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Thread: Chinese Natural- Great New Discovery

  1. #21
    Senior Member northpaw's Avatar
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    Don't think anyone's yet mentioned the box they sometimes come in, so here's a shot with the box:




    and a dry closeup:
    [huge version]




    and a wet closeup:
    [huge version]




    The little veins are definitely brown/red in color, although I can see how they'd appear black at a glance.

    I've messed around a little with slurry on mine, but I get the best use out of it with just water, lots of strokes, and zero pressure. I should also mention that I lap it up to 2000 grit wet/dry, since I found that to make a difference.
    Last edited by northpaw; 11-29-2010 at 08:05 PM.

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    Evritt (12-30-2010)

  3. #22
    Know thyself holli4pirating's Avatar
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    I've had ones with and without the stripes. The color is hard to pin down, but something like a black/brown/redish sort of thing.

    If the one's you are getting in HK are fast cutters, I don't think they could possibly be the same stones, though. Well, I suppose "fast" and "slow" are highly subjective, and one would have to test the hones head to head to be sure.

  4. #23
    Master of insanity Scipio's Avatar
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    You know we're indirectly raising their price...every time some one posts about them they go up in value...Eschers used to be 20 odd dollars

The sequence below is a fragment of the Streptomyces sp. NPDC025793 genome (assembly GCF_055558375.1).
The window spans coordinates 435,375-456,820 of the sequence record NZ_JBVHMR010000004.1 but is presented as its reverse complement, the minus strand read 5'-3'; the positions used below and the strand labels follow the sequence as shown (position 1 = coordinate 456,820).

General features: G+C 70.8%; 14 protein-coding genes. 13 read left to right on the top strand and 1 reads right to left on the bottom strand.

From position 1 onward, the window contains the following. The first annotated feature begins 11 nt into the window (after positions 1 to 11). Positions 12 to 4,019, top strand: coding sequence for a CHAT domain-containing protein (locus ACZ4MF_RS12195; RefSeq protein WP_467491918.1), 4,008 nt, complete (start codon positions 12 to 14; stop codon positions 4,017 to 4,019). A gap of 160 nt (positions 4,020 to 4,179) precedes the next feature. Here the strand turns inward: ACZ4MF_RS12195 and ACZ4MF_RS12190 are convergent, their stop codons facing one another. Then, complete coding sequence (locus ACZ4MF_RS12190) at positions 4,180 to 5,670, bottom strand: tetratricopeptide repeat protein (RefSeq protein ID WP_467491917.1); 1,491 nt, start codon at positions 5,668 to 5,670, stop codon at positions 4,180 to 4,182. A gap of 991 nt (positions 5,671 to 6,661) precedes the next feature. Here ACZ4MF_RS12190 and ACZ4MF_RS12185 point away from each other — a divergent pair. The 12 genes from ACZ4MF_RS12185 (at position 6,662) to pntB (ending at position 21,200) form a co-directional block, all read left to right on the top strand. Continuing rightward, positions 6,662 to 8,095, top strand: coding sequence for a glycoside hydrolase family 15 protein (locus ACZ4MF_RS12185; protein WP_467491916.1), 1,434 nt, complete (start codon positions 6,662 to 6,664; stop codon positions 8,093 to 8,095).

5. #24
    Senior Member kelbro's Avatar
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    Looks just like my older CH12K. A slight blue tint to the grey and reddish-brown squigglies. The saw cuts on the end are also very similar. My CH12K with a slurry is a pretty fast cutter too.

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    leadingedge (12-01-2010)

  7. #25
    Shaving Monk CJBianco's Avatar
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    Quote Originally Posted by leadingedge View Post
    The C-nat stones I have found here in Hong Kong still seem a bit different to the ones you guys describe. They look similar to the photos above, but the lines are not black, like most guys describe...mine are a dark brown/tan colour.
    I called the little wavy lines "black" on my C12K, but they're really a dark rust/brown. (As seen in the photos I posted.)

    They are also fairly fast cutting stones, IMO, especially with slurry that I make with my DMT8C by rubbing it on the hone.
    My C12K is a fast-cutting stone too.


    Me

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  9. #26
    Trailing along the leading edge leadingedge's Avatar
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    Well, who knows....maybe the C-Nat I have found here in Hong Kong is just the high-end quality version of the PHIG....or maybe something else.

    Of what you guys are writing, some of you have the best quality C12K's that end up being great cutters with slurry and awesome polishers, similar to what these hones are giving me. Other C12K's seem to be very good, but very slow cutters, even with slurry.